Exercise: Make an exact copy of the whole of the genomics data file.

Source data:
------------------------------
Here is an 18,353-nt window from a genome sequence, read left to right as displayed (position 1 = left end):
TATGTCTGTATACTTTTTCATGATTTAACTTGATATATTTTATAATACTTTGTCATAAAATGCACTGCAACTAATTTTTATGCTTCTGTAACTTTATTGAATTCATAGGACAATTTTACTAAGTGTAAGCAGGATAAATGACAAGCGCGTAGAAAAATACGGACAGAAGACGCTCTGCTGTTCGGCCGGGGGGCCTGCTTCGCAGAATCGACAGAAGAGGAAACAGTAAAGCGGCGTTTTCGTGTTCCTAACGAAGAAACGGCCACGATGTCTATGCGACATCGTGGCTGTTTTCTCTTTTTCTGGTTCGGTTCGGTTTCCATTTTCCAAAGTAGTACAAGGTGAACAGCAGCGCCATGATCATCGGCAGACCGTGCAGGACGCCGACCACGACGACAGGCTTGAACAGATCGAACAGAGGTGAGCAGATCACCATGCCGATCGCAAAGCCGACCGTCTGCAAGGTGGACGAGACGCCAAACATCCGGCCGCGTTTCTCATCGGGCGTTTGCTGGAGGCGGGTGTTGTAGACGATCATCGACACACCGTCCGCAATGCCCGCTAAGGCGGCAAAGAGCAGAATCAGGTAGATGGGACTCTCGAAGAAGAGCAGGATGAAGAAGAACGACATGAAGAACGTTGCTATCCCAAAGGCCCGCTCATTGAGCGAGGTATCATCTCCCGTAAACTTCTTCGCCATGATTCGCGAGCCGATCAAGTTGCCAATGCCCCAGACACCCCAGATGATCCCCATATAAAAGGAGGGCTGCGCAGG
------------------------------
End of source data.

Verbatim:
Here is an 18,353-nt window from a genome sequence, read left to right as displayed (position 1 = left end):
TATGTCTGTATACTTTTTCATGATTTAACTTGATATATTTTATAATACTTTGTCATAAAATGCACTGCAACTAATTTTTATGCTTCTGTAACTTTATTGAATTCATAGGACAATTTTACTAAGTGTAAGCAGGATAAATGACAAGCGCGTAGAAAAATACGGACAGAAGACGCTCTGCTGTTCGGCCGGGGGGCCTGCTTCGCAGAATCGACAGAAGAGGAAACAGTAAAGCGGCGTTTTCGTGTTCCTAACGAAGAAACGGCCACGATGTCTATGCGACATCGTGGCTGTTTTCTCTTTTTCTGGTTCGGTTCGGTTTCCATTTTCCAAAGTAGTACAAGGTGAACAGCAGCGCCATGATCATCGGCAGACCGTGCAGGACGCCGACCACGACGACAGGCTTGAACAGATCGAACAGAGGTGAGCAGATCACCATGCCGATCGCAAAGCCGACCGTCTGCAAGGTGGACGAGACGCCAAACATCCGGCCGCGTTTCTCATCGGGCGTTTGCTGGAGGCGGGTGTTGTAGACGATCATCGACACACCGTCCGCAATGCCCGCTAAGGCGGCAAAGAGCAGAATCAGGTAGATGGGACTCTCGAAGAAGAGCAGGATGAAGAAGAACGACATGAAGAACGTTGCTATCCCAAAGGCCCGCTCATTGAGCGAGGTATCATCTCCCGTAAACTTCTTCGCCATGATTCGCGAGCCGATCAAGTTGCCAATGCCCCAGACACCCCAGATGATCCCCATATAAAAGGAGGGCTGCGCAGG